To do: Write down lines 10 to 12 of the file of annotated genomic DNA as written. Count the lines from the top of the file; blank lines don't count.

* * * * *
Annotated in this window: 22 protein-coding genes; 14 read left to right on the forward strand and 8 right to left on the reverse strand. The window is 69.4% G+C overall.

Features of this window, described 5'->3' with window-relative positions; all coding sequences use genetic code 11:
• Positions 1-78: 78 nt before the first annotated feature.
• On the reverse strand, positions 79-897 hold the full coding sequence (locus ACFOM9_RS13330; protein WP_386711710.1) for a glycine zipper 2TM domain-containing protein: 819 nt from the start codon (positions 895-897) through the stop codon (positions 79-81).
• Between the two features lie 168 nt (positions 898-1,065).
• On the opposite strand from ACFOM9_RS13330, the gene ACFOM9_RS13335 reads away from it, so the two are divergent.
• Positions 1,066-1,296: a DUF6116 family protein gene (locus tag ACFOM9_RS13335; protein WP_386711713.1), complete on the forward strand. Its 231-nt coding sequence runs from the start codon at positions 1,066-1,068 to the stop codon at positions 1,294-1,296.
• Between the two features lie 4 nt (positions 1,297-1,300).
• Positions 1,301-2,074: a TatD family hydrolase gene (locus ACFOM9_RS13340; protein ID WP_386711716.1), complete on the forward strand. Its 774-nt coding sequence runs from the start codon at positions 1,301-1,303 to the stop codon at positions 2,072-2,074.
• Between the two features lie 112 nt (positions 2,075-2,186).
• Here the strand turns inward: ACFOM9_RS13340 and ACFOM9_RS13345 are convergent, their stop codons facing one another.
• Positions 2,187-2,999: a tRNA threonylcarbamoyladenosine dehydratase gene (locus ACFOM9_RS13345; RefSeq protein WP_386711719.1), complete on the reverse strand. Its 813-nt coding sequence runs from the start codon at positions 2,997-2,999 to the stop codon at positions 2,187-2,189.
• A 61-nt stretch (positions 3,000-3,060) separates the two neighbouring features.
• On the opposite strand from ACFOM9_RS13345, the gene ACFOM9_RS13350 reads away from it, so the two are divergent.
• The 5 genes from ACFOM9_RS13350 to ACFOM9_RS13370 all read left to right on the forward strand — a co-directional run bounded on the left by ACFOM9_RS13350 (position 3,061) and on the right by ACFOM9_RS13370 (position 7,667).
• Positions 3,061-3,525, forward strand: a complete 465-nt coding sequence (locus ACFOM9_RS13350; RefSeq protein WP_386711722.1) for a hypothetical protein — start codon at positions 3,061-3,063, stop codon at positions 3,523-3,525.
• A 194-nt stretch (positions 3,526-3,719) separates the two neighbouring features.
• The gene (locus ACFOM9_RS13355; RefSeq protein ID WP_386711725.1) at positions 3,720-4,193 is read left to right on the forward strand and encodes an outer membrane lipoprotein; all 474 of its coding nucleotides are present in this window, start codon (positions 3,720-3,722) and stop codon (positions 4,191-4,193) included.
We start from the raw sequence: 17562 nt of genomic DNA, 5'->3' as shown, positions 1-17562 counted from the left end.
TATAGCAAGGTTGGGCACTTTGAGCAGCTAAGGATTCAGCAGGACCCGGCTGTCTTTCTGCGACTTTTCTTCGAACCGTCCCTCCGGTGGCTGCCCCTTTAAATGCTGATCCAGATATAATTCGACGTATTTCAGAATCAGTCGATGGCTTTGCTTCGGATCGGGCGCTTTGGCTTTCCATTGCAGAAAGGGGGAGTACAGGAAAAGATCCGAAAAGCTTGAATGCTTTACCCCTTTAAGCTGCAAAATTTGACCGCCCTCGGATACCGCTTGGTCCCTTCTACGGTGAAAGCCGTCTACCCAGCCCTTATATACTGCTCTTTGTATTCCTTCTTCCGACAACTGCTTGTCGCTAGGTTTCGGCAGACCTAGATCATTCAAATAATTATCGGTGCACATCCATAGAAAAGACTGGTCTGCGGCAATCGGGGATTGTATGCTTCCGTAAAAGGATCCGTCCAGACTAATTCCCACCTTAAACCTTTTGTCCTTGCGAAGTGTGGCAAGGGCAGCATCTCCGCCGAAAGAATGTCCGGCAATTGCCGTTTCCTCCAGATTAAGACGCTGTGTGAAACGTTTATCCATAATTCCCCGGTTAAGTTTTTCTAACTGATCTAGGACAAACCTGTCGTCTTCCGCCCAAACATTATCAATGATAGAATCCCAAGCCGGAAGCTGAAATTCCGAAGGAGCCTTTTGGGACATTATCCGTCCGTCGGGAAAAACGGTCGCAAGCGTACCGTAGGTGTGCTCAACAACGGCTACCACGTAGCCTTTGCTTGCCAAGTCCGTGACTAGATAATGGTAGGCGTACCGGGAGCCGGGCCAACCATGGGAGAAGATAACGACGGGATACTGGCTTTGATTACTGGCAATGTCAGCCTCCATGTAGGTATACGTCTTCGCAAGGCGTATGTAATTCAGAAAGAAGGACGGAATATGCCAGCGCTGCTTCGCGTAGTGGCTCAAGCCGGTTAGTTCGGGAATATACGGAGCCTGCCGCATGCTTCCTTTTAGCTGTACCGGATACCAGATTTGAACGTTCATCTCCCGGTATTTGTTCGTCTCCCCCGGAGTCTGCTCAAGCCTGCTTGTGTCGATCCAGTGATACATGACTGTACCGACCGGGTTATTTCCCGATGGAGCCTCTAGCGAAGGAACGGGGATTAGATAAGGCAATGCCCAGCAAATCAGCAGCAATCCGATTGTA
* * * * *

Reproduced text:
• Between the two features lie 112 nt (positions 2,075-2,186).
• Here the strand turns inward: ACFOM9_RS13340 and ACFOM9_RS13345 are convergent, their stop codons facing one another.
• Positions 2,187-2,999: a tRNA threonylcarbamoyladenosine dehydratase gene (locus ACFOM9_RS13345; RefSeq protein WP_386711719.1), complete on the reverse strand. Its 813-nt coding sequence runs from the start codon at positions 2,997-2,999 to the stop codon at positions 2,187-2,189.